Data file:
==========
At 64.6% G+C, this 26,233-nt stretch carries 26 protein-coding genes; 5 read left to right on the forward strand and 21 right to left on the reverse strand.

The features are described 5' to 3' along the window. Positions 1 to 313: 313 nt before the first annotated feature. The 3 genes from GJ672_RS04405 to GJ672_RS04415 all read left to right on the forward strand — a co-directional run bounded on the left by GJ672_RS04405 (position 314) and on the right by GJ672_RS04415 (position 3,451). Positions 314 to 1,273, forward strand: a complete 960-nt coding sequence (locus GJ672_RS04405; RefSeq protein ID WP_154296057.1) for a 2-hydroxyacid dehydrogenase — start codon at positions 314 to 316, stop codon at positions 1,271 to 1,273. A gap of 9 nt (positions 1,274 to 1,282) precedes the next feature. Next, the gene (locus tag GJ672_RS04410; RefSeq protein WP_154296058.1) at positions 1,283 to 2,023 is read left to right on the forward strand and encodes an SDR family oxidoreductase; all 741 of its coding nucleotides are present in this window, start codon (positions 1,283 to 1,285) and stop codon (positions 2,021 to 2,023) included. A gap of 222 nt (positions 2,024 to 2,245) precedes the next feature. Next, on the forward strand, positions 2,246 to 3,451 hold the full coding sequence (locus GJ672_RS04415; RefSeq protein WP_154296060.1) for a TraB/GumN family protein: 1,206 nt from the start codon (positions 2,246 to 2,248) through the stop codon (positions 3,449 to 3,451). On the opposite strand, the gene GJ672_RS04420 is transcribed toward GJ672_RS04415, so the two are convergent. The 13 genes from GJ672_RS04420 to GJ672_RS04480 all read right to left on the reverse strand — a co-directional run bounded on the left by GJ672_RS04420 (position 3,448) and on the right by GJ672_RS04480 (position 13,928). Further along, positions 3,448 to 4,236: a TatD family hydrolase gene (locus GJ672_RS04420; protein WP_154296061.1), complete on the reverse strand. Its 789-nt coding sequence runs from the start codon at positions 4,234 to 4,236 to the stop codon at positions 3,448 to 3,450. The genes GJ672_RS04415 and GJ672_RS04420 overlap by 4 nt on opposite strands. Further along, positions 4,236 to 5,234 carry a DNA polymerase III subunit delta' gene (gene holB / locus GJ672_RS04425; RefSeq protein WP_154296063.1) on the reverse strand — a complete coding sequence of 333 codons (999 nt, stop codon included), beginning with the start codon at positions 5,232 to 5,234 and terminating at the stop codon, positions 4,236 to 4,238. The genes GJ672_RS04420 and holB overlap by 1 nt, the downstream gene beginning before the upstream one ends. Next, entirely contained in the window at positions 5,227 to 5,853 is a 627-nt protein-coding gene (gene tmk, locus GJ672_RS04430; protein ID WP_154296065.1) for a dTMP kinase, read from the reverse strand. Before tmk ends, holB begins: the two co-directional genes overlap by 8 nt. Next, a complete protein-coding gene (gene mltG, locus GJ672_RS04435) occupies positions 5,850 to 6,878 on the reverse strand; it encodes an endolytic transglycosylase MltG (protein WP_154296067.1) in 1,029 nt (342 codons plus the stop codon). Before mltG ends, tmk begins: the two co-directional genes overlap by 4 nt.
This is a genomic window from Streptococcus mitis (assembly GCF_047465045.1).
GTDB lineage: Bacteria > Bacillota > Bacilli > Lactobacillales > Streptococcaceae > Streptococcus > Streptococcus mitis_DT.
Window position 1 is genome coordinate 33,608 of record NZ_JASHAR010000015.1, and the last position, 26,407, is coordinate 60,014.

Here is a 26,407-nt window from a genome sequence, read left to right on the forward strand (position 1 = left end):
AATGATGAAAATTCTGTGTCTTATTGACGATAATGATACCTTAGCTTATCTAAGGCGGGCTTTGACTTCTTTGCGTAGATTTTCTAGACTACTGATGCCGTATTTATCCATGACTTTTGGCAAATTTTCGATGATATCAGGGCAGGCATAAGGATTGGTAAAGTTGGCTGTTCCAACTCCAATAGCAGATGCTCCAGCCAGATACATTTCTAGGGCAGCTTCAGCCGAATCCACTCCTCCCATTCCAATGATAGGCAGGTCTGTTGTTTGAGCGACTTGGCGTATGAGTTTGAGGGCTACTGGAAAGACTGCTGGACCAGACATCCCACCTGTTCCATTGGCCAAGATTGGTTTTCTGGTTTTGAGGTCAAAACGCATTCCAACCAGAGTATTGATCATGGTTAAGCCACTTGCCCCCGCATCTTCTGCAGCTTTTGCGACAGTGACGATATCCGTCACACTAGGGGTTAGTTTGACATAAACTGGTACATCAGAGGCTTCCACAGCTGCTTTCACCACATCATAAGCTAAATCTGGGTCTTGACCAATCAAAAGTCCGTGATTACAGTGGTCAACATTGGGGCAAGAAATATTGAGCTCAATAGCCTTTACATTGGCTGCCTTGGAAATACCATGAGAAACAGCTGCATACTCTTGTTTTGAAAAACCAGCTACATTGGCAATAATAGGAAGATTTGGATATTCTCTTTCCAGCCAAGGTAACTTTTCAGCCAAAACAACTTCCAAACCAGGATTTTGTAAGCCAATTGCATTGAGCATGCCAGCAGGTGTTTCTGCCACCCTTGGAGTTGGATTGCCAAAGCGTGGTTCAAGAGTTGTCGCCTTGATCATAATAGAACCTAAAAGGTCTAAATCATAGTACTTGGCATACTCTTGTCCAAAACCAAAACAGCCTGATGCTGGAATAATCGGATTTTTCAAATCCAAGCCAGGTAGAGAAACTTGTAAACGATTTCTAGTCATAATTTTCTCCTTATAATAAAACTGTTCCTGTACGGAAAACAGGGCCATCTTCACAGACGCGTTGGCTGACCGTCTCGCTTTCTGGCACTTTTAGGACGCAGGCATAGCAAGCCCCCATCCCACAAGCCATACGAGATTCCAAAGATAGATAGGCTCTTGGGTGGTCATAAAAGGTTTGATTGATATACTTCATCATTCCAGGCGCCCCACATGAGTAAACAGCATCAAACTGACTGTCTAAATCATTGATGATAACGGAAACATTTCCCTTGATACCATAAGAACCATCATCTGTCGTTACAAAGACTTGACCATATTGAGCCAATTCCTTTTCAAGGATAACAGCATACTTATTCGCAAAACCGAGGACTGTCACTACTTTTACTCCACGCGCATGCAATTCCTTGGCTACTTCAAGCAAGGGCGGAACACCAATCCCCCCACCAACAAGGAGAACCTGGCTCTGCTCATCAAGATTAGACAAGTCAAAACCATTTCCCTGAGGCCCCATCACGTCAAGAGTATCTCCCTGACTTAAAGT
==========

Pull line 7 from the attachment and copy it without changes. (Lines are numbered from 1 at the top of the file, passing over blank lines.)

AATGATGAAAATTCTGTGTCTTATTGACGATAATGATACCTTAGCTTATCTAAGGCGGGCTTTGACTTCTTTGCGTAGATTTTCTAGACTACTGATGCCGTATTTATCCATGACTTTTGGCAAATTTTCGATGATATCAGGGCAGGCATAAGGATTGGTAAAGTTGGCTGTTCCAACTCCAATAGCAGATGCTCCAGCCAGATACATTTCTAGGGCAGCTTCAGCCGAATCCACTCCTCCCATTCCAATGATAGGCAGGTCTGTTGTTTGAGCGACTTGGCGTATGAGTTTGAGGGCTACTGGAAAGACTGCTGGACCAGACATCCCACCTGTTCCATTGGCCAAGATTGGTTTTCTGGTTTTGAGGTCAAAACGCATTCCAACCAGAGTATTGATCATGGTTAAGCCACTTGCCCCCGCATCTTCTGCAGCTTTTGCGACAGTGACGATATCCGTCACACTAGGGGTTAGTTTGACATAAACTGGTACATCAGAGGCTTCCACAGCTGCTTTCACCACATCATAAGCTAAATCTGGGTCTTGACCAATCAAAAGTCCGTGATTACAGTGGTCAACATTGGGGCAAGAAATATTGAGCTCAATAGCCTTTACATTGGCTGCCTTGGAAATACCATGAGAAACAGCTGCATACTCTTGTTTTGAAAAACCAGCTACATTGGCAATAATAGGAAGATTTGGATATTCTCTTTCCAGCCAAGGTAACTTTTCAGCCAAAACAACTTCCAAACCAGGATTTTGTAAGCCAATTGCATTGAGCATGCCAGCAGGTGTTTCTGCCACCCTTGGAGTTGGATTGCCAAAGCGTGGTTCAAGAGTTGTCGCCTTGATCATAATAGAACCTAAAAGGTCTAAATCATAGTACTTGGCATACTCTTGTCCAAAACCAAAACAGCCTGATGCTGGAATAATCGGATTTTTCAAATCCAAGCCAGGTAGAGAAACTTGTAAACGATTTCTAGTCATAATTTTCTCCTTATAATAAAACTGTTCCTGTACGGAAAACAGGGCCATCTTCACAGACGCGTTGGCTGACCGTCTCGCTTTCTGGCACTTTTAGGACGCAGGCATAGCAAGCCCCCATCCCACAAGCCATACGAGATTCCAAAGATAGATAGGCTCTTGGGTGGTCATAAAAGGTTTGATTGATATACTTCATCATTCCAGGCGCCCCACATGAGTAAACAGCATCAAACTGACTGTCTAAATCATTGATGATAACGGAAACATTTCCCTTGATACCATAAGAACCATCATCTGTCGTTACAAAGACTTGACCATATTGAGCCAATTCCTTTTCAAGGATAACAGCATACTTATTCGCAAAACCGAGGACTGTCACTACTTTTACTCCACGCGCATGCAATTCCTTGGCTACTTCAAGCAAGGGCGGAACACCAATCCCCCCACCAACAAGGAGAACCTGGCTCTGCTCATCAAGATTAGACAAGTCAAAACCATTTCCCTGAGGCCCCATCACGTCAAGAGTATCTCCCTGACTTAAAGT